Afghan first vice president, a former Uzbek warlord, Gen. Abdul Rashid Dostum, center, and members of his entourage disembark…
FILE - Gen. Abdul Rashid Dostum, center, and members of his entourage disembark on arrival at Kabul International Airport in Kabul, Afghanistan, July 22, 2018.

ISLAMABAD - A powerful Afghan warlord who was accused of kidnapping and raping a political rival, in addition to other accusations of rights abuses dating back decades, was promoted to the highest military rank of marshal Wednesday in a special ceremony in Jawzjan province.  

The promotion of Abdul Rashid Dostum was part of a deal Abdullah Abdullah, the chairman of the High Council for National Reconciliation, negotiated with President Ashraf Ghani to end several months of political turmoil after Abdullah and Ghani declared victory in presidential elections last year.  

FILE - Afghanistan's presidential candidate Abdullah Abdullah speaks after the preliminary presidential election results in Kabul, Afghanistan, Dec. 22, 2019.

The deadlock had threatened to unravel possible peace talks with the Taliban when the United States announced it would cut $1 billion in aid if the two sides did not come to a quick resolution.  

Dostum, who had previously been a Ghani supporter, backed Abdullah for the presidency in 2019 in return for a promise of the promotion.  

In 2016, while Dostum was serving as Ghani's vice president, he was accused of kidnapping fellow Uzbek and political rival Ahmad Ishchi.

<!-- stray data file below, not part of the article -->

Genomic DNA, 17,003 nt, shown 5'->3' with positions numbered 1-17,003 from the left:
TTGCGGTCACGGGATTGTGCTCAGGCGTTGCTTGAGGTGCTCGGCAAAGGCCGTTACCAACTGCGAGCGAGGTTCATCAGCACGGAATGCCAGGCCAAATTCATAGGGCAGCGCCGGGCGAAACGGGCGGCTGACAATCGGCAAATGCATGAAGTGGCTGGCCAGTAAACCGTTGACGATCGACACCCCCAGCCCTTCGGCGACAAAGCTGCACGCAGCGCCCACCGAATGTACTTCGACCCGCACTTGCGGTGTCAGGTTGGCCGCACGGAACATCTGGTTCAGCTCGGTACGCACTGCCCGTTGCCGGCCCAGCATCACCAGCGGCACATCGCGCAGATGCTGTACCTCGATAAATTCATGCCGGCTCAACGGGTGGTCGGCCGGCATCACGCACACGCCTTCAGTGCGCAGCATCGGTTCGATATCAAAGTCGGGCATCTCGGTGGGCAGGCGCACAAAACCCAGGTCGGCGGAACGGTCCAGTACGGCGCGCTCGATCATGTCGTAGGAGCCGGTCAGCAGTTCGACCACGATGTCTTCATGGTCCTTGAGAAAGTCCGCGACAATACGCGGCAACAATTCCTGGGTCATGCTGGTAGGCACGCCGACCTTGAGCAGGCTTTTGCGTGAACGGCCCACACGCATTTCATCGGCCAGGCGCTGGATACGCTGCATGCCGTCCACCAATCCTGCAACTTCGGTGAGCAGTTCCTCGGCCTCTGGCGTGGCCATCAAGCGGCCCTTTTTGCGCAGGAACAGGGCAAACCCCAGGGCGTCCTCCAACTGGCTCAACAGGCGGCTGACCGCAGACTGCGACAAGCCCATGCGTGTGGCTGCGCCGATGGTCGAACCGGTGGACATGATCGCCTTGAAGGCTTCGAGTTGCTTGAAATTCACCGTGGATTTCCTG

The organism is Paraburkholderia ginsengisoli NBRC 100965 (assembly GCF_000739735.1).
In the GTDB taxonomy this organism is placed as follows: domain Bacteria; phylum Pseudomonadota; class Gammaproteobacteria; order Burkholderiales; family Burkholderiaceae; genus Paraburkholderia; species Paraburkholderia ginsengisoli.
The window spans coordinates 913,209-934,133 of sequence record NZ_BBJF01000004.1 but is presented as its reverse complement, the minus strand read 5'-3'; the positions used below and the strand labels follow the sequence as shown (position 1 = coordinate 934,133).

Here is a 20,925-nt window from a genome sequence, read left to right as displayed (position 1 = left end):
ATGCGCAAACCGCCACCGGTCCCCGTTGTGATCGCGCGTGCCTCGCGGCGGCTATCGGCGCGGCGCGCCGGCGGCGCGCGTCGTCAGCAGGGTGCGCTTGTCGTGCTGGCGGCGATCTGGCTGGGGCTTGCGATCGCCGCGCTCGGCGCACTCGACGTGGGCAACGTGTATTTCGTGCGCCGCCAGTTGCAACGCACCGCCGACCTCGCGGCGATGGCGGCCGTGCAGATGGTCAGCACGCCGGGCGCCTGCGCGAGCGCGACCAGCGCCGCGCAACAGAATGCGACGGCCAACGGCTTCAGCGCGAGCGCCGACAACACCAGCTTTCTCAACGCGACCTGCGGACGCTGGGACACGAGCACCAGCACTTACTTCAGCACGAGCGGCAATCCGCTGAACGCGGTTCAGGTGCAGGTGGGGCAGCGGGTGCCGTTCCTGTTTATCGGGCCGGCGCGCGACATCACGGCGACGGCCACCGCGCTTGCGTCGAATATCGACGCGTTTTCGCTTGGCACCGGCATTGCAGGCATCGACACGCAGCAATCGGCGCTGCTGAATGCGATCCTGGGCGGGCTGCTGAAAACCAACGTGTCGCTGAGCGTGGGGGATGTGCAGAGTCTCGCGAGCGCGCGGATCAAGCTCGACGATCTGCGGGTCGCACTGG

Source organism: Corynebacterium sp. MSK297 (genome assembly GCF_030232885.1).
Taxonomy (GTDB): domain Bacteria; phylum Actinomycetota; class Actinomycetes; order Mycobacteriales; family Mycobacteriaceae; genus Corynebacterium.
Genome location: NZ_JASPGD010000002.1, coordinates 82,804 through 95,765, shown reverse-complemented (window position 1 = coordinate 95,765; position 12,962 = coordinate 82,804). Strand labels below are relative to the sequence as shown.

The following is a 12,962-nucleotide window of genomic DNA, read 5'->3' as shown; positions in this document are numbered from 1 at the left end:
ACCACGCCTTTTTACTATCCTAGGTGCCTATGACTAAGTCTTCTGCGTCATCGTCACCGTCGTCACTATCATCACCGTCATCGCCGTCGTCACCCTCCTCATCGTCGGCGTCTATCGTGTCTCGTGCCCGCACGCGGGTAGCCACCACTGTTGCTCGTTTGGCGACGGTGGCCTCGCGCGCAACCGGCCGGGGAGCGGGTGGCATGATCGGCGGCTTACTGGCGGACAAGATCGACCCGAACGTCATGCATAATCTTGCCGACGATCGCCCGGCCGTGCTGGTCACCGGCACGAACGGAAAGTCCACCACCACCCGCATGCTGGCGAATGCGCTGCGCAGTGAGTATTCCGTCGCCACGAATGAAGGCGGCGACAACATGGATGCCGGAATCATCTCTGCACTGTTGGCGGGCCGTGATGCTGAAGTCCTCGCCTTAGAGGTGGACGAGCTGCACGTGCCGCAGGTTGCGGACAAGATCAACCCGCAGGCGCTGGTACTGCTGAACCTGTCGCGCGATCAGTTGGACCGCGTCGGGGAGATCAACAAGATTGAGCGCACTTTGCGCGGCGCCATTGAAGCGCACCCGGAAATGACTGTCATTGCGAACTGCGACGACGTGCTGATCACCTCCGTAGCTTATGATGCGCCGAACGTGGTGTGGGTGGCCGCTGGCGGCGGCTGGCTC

Ishchi broke down on national television as he accused Dostum of beating him up in front of thousands at a sports arena, torturing him, and ordering his guards to rape him with the barrels of their guns.   

FILE - Ahmad Ishchi, who is reported to have been beaten and detained by AfghanistanÕs vice president Abdul Rashid Dostum, speaks during an interview at his home in Kabul, Afghanistan, Dec. 13, 2016.

After an outcry and calls for justice, including from the United States and European Union, Ghani's administration tried to have Dostum arrested, only to have the strongman flee to Turkey where he stayed for 15 months. 

Patricia Grossman, associate Asia director for international rights group Human Rights Watch, said the episode was tantamount to enabling impunity.    

"Afghans who are counting on the government to protect human rights may be gravely disappointed," she tweeted.  

After receiving his rank, Dostum told a gathering the United States should not pull out of Afghanistan without making sure the Taliban implement their end of the bargain.   

He was referring to a deal titled the "Agreement for Bringing Peace to Afghanistan," reached in February, that calls for the withdrawal of U.S. forces from Afghanistan in 14 months in return for the Taliban breaking ties with al-Qaida and preventing the use of Afghan soil "against the security of the United States and its allies."

Dostum also said he could defeat the Taliban in six months if the current Afghan government and the international community let him lead a war.  

A large number of Afghan politicians, along with diplomats from Uzbekistan, Turkey and India, were joined by hundreds of locals at the ceremony. Dostum is the third person in Afghan history to have received the rank of marshal.   

Child Marriage